Trigger Warning: This story contains mention of eating disorders that may be triggering to some.
“Coming home to myself and feeling confident in my own skin has been a wild and bumpy ride. I will be 30 in a couple of weeks, and I’m truly just feeling comfortable in my body. In my, as I always say, ‘f*ck yes’ self. And d*mn does it feel good to be in a body I can genuinely say, most days, I love. But it wasn’t always that way.
I’ve spent most of my life being at war with my body. From my years of eating disorder cycles, to finding out I have the BRCA 1 gene and navigating the emotional and physical trauma around my preventative double mastectomy, to coming out as a bisexual woman in my late twenties (and the shame and questioning that went alongside that as a married woman who had, for 28 years of her life, identified as straight).
My twenties have been a journey of unbecoming — of peeling back the layers and finding my unique light. The one I knew had once been inside of me. That bold, bright, curious, uninhibited, creative soul who loved so big and moved with such unabashed knowing. That confident human that stood in the truth of ‘this is who you are.’ I saw moments of her. Sparks of confidence. But it existed amidst a sea of shame, exhaustion, and a whole lot of not enough-ness.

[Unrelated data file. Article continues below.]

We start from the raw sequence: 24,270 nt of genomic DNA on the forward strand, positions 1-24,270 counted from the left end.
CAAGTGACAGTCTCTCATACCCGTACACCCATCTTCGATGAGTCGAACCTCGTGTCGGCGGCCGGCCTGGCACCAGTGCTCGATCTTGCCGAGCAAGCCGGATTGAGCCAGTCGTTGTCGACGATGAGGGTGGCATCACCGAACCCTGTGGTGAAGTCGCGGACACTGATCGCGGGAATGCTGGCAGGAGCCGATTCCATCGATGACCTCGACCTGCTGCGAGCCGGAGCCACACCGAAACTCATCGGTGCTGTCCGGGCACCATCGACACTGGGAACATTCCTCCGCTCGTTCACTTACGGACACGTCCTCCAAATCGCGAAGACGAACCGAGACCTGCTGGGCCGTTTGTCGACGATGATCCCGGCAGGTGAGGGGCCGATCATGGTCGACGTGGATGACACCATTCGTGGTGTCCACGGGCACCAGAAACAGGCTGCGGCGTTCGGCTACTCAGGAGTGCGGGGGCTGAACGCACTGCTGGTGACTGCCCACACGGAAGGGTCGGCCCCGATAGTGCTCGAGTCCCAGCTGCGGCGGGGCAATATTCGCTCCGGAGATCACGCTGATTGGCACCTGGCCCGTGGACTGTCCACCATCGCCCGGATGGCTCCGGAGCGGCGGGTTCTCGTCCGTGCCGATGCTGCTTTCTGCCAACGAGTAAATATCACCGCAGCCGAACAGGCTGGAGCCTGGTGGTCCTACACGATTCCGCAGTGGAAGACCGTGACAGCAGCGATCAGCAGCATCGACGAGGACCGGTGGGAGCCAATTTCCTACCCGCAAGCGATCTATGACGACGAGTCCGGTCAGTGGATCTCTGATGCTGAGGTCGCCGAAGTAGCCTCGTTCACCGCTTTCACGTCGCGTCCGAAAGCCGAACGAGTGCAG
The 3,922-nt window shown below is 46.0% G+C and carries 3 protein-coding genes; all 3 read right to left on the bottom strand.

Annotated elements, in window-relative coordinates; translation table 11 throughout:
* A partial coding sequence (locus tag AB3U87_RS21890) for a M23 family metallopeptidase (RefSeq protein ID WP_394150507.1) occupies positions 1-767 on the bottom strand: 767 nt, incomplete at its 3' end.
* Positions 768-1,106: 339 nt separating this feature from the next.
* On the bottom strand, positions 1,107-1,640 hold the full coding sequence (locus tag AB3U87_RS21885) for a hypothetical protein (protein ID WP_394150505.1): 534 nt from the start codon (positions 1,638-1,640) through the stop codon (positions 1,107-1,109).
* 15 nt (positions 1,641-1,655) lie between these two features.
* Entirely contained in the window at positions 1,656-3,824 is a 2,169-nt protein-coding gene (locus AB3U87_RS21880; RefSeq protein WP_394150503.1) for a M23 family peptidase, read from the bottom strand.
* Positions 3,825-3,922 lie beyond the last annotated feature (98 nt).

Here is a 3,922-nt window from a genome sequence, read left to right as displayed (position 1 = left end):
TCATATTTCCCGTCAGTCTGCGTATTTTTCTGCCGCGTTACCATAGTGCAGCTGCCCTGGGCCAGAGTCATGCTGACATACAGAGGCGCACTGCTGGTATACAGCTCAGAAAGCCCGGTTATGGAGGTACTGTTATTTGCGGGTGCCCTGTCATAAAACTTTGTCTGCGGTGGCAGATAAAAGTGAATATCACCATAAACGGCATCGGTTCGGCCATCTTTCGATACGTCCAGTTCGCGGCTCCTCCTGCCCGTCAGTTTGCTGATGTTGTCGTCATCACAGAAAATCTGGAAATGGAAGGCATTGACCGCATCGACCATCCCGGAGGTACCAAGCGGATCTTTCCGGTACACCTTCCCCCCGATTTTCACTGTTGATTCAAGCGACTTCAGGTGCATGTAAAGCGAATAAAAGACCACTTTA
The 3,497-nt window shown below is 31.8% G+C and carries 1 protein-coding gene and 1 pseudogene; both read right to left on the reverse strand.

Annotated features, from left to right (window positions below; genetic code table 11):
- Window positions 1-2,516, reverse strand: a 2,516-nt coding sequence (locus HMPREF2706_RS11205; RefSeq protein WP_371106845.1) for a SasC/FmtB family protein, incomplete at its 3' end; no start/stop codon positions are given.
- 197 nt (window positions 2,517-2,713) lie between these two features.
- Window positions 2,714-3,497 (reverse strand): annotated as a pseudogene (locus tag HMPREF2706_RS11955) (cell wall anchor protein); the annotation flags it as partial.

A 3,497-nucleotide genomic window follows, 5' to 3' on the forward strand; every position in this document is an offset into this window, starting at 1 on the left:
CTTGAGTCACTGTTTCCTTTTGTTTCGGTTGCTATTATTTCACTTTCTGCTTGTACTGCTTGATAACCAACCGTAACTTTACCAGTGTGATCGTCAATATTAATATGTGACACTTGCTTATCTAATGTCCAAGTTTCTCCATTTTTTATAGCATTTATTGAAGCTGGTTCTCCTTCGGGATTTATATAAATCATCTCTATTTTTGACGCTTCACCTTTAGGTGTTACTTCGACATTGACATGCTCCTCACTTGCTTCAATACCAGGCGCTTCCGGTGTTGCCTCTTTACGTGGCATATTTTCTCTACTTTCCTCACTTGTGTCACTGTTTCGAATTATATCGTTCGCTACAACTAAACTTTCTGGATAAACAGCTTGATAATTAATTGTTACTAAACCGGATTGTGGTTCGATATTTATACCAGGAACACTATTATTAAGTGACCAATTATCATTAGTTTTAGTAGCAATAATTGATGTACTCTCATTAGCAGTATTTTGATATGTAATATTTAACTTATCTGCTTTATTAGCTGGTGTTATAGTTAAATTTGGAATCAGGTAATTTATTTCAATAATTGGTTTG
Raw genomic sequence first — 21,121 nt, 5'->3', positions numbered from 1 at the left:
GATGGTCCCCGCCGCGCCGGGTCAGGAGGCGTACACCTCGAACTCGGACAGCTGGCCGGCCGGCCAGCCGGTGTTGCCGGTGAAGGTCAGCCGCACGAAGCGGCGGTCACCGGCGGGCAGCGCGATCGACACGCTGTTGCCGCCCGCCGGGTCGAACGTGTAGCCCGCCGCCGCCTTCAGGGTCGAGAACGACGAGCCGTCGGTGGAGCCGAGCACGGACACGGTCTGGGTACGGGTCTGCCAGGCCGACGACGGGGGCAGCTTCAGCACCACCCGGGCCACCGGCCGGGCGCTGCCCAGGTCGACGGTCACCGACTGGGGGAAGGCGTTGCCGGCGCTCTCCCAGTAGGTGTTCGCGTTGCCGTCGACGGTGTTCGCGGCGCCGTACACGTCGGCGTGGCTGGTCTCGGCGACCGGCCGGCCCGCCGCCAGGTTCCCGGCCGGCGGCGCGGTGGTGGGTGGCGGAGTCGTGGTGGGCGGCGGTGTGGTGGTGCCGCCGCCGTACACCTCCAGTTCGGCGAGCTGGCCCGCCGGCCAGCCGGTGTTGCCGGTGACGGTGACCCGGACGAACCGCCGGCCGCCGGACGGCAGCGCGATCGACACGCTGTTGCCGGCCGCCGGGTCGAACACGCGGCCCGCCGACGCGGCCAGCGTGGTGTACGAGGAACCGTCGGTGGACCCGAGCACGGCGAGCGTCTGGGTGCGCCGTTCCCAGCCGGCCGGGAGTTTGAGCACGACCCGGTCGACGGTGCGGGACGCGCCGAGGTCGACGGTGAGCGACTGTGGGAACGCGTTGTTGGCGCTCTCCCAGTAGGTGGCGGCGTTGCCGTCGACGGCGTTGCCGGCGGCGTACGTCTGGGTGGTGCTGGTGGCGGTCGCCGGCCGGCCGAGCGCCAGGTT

I couldn’t pinpoint the moment when I had started to lose myself until I started writing my book, appropriately titled, ‘I Chopped Off My Tits,’ and a vivid memory came flooding back to me… I was 6 years old and I was getting ready for my very first ballet class. I was so excited to go, and boy, was I ready. I had my tights and my leotard on and a smile plastered across my face. I bounded my way down the hallway, holding my little duffel bag in my arms, kissed my mom goodbye, and went to find my spot in the studio and meet all the other girls. There were a bunch of girls standing in a circle already and when I went to put my bag down, I heard one of them utter the word: pig. I turned my head and noticed they were all staring at me. Me. They thought I looked like a pig.
For the first time in my life, I looked in the mirror and realized I didn’t look like them. I was different. I spent the rest of the hour at the back of the class, trying to get through the plies and first positions without the other girls seeing me cry. As soon as my mom picked me up, I told her I never wanted to go back. And I didn’t.
That was the start of my journey of not feeling good enough in my own skin. And that pattern continued for 20 more years, in various cycles of eating disorders — something I didn’t even accept was the truth of my story until I started the process of recovery. You see, I didn’t have the ‘typical’ eating disorder signs and symptoms. I wasn’t anorexic, really. I did have a phase in college where I ate like one during the day. More on that later. And I also never purged. But that’s the thing about eating disorder cycles — they are not all made the same.